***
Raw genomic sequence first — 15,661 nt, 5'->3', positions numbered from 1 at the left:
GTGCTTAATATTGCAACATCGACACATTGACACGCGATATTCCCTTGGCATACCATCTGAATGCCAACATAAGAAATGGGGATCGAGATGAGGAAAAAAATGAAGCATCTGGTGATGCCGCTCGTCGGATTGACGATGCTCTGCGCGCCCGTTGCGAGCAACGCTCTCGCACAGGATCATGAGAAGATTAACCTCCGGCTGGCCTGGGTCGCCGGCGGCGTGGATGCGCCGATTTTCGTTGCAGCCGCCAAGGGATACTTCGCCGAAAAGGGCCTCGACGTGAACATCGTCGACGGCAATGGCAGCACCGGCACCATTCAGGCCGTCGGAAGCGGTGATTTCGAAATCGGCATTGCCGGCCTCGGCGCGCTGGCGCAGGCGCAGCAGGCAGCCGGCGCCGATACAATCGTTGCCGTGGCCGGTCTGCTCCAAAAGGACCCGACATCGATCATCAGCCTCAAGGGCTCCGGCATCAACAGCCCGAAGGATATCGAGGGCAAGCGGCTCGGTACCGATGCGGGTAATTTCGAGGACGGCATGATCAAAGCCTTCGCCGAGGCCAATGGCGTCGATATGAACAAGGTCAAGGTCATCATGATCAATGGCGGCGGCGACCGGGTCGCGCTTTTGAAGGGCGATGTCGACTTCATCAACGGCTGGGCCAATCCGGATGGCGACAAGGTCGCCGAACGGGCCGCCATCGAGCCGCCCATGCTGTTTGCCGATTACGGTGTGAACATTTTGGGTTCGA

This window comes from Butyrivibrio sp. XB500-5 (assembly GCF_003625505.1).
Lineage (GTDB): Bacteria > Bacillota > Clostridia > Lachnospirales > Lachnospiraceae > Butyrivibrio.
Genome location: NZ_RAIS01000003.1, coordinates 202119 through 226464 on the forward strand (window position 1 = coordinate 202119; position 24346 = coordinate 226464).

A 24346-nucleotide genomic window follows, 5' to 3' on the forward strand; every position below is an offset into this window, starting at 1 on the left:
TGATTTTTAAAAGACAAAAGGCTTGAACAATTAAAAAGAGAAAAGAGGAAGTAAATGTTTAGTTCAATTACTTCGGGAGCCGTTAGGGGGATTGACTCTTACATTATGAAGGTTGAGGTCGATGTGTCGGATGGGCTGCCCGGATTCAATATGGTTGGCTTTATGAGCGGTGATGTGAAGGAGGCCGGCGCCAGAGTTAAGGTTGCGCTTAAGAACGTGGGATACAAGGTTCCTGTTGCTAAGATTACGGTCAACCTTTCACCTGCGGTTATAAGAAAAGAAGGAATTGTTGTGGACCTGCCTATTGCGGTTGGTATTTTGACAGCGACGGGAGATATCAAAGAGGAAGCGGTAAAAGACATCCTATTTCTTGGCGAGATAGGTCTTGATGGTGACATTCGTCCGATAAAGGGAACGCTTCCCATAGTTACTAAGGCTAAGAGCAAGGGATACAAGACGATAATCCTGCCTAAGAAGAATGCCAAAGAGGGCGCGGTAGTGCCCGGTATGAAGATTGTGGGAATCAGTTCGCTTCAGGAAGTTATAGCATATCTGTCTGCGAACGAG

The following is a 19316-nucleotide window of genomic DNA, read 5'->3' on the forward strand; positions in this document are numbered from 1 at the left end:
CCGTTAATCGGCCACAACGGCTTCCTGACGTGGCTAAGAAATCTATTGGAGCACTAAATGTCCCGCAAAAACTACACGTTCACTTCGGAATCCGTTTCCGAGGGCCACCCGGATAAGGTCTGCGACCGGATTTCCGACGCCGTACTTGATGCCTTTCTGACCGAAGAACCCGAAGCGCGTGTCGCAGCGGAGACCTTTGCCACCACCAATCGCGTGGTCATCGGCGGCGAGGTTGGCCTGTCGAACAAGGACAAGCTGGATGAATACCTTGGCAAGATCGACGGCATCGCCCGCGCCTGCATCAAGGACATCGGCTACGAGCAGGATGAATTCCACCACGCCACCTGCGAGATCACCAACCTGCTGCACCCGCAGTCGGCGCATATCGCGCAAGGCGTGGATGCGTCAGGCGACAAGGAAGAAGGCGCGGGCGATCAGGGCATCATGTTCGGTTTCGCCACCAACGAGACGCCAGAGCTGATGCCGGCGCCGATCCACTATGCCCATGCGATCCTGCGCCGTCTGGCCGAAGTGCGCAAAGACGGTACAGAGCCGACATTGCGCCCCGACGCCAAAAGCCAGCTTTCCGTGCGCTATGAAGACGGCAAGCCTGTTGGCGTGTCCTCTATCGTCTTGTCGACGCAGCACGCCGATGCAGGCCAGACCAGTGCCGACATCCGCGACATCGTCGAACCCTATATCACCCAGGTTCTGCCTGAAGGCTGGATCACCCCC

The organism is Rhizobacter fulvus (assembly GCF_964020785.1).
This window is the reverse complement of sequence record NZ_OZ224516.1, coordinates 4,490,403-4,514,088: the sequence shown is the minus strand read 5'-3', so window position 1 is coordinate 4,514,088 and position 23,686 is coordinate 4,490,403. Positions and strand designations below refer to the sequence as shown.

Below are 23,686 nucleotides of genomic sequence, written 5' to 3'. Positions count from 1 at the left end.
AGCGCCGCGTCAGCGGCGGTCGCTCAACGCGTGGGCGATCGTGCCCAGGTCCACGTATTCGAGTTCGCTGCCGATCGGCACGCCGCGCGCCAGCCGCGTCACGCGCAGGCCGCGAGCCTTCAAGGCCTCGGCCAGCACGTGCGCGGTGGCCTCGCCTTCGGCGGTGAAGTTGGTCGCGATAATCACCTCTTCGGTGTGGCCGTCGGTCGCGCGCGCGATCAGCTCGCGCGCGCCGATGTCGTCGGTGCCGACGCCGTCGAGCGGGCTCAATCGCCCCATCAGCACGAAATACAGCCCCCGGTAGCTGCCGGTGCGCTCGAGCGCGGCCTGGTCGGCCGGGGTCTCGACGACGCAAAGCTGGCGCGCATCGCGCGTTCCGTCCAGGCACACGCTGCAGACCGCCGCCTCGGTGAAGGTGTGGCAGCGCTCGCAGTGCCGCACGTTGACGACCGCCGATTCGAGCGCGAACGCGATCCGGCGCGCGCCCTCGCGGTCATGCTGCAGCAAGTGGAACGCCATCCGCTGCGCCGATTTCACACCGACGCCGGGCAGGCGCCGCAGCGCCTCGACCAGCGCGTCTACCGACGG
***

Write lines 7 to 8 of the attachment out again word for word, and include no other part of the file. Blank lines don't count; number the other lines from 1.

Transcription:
TGATTTTTAAAAGACAAAAGGCTTGAACAATTAAAAAGAGAAAAGAGGAAGTAAATGTTTAGTTCAATTACTTCGGGAGCCGTTAGGGGGATTGACTCTTACATTATGAAGGTTGAGGTCGATGTGTCGGATGGGCTGCCCGGATTCAATATGGTTGGCTTTATGAGCGGTGATGTGAAGGAGGCCGGCGCCAGAGTTAAGGTTGCGCTTAAGAACGTGGGATACAAGGTTCCTGTTGCTAAGATTACGGTCAACCTTTCACCTGCGGTTATAAGAAAAGAAGGAATTGTTGTGGACCTGCCTATTGCGGTTGGTATTTTGACAGCGACGGGAGATATCAAAGAGGAAGCGGTAAAAGACATCCTATTTCTTGGCGAGATAGGTCTTGATGGTGACATTCGTCCGATAAAGGGAACGCTTCCCATAGTTACTAAGGCTAAGAGCAAGGGATACAAGACGATAATCCTGCCTAAGAAGAATGCCAAAGAGGGCGCGGTAGTGCCCGGTATGAAGATTGTGGGAATCAGTTCGCTTCAGGAAGTTATAGCATATCTGTCTGCGAACGAG

The following is a 19316-nucleotide window of genomic DNA, read 5'->3' on the forward strand; positions in this document are numbered from 1 at the left end: